Java Lesson 40:
An introduction to the Java Collections API
Java Lesson 41:
Exception handling with try, catch, and finally blocks
Java Lesson 42:
Claiming and throwing exceptions
Java Lesson 43:
Multithreading, the Thread class, and the Runnable interface
Java Lesson 44:
An introduction to I/O and the File and FileDialog classes
Java Lesson 45:
Low-level and high-level stream classes
Java Lesson 46:
Using the RandomAccessFile class
Java Lessons by
Joh Huhtala: Update

Latest articles
 Java Profiler JProbe to Resolve Performance Problems Faster

 SSL with GlassFish v2, page 5

 SSL with GlassFish v2, page 4

 SSL with GlassFish v2, page 3

 SSL with GlassFish v2, page 2

 The Java Lesson 2: Anatomy of a simple Java program, page 2

 New site about Java for robots and robotics: both software and hardware.

 Exceptions -III: What's an exception and why do I care?

 Exceptions -II: What's an exception and why do I care?

 Exceptions: What's an exception and why do I care?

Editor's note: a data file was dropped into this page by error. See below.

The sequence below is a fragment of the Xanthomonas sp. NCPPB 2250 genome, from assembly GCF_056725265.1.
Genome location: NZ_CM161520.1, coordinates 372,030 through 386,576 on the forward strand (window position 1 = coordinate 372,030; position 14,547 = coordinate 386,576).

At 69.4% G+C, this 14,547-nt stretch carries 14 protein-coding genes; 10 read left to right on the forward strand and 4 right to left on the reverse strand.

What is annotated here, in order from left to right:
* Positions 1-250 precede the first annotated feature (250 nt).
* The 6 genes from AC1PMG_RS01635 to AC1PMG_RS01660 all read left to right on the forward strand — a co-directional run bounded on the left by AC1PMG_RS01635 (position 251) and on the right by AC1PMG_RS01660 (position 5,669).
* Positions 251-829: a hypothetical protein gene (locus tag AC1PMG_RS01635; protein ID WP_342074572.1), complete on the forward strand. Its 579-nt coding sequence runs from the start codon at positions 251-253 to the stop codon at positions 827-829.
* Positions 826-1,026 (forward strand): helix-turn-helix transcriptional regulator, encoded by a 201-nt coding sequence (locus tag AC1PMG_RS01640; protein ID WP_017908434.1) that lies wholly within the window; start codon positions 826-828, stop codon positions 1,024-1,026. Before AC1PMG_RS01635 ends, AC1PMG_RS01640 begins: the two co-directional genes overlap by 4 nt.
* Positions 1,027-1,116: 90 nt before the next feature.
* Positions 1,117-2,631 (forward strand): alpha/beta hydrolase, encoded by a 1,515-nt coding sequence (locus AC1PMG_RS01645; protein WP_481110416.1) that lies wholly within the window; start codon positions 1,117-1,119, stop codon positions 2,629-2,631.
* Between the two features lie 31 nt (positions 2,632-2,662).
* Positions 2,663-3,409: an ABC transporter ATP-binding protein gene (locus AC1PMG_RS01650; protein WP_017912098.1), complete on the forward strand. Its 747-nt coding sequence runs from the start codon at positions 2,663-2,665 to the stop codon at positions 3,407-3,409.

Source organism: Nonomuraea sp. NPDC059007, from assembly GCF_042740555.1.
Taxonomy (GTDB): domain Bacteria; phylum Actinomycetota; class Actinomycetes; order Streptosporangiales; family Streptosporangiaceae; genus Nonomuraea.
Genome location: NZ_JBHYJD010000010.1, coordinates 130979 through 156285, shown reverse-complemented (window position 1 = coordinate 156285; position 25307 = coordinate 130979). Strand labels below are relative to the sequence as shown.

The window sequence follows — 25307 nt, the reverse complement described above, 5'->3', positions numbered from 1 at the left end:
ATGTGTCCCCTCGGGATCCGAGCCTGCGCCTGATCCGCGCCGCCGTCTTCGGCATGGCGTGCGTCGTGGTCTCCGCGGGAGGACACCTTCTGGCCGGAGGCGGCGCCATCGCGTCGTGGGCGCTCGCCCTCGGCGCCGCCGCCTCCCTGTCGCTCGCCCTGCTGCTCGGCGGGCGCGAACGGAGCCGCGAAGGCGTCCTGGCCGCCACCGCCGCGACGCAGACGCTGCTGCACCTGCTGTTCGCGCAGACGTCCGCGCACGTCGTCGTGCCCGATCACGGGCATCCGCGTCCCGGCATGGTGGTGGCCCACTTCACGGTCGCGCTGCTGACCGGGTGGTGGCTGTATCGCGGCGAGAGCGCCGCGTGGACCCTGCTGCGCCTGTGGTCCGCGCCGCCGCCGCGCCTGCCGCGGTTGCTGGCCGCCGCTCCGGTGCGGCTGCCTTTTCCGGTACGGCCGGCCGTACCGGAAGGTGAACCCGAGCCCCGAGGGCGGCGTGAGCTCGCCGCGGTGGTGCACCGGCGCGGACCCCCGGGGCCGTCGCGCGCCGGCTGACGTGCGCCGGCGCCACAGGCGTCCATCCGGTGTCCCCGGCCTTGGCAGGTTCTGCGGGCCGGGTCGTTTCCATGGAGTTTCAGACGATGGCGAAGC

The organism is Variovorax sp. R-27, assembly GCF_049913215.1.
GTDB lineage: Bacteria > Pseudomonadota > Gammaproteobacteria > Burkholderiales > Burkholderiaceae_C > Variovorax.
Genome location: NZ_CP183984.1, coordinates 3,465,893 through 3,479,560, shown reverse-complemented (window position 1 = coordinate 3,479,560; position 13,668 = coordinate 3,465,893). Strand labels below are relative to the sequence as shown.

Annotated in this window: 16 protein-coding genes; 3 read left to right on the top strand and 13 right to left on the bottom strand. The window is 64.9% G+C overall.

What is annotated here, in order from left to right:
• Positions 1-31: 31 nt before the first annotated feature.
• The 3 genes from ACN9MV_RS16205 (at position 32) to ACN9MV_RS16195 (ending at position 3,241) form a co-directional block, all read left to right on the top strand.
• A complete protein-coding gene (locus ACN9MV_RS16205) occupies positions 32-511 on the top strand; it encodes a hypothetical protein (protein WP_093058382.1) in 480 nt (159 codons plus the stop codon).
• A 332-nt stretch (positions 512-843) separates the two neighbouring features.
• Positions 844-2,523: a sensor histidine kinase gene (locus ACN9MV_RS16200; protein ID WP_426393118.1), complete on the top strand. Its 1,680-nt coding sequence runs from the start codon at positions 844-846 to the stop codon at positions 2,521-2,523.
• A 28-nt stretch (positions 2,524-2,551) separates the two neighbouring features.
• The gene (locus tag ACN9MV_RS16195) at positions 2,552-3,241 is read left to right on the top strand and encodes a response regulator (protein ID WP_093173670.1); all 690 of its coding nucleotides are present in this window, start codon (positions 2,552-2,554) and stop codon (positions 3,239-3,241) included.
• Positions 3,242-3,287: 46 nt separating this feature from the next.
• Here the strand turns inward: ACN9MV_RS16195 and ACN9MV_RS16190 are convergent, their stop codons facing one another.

Double your Java code quality in 10 minutes, here is receipt

 Murach's Java Servlets and JSP

 How to get ascii code from a char in Java?

 Can we just try without catch? Yes!

 Make Tomcat page load faster

 Make your Tomcat More secure - limit network address for certain IP addresses

 New Java book online starts now here...

 Implementing RESTful Web Services in Java

 Firefox trimming from 1 GB to 40 Mb with many tabs opened

 SSL with GlassFish v2

 My request to replublish Tech Tips

 Search JavaFAQ.nu site here

 New Advanced Installer for Java 6.0 brings XML updates and imports 3rd party MSI

 EJB programming restrictions

 Maven vs Ant or Ant vs Maven?

 Why Java does not use default value which it should?

 How to unsign signed bytes in Java - your guide is here

 The Java Lesson 3: Identifiers and primitive data types. Page 2

 The Java Lesson 7: Bitwise operations with good examples, click here! Page 4

 The Java Lesson 7: Bitwise operations with good examples, click here! Page 3


[ More in News Section ]


Home Code Examples Java Forum All Java Tips Books Submit News, Code... Search... Offshore Software Tech Doodling

RSS feed Java FAQ RSS feed Java FAQ News     

    RSS feed Java Forums RSS feed Java Forums

All logos and trademarks in this site are property of their respective owner. The comments are property of their posters, all the rest 1999-2006 by Java FAQs Daily Tips.

Interactive software released under GNU GPL, Code Credits, Privacy Policy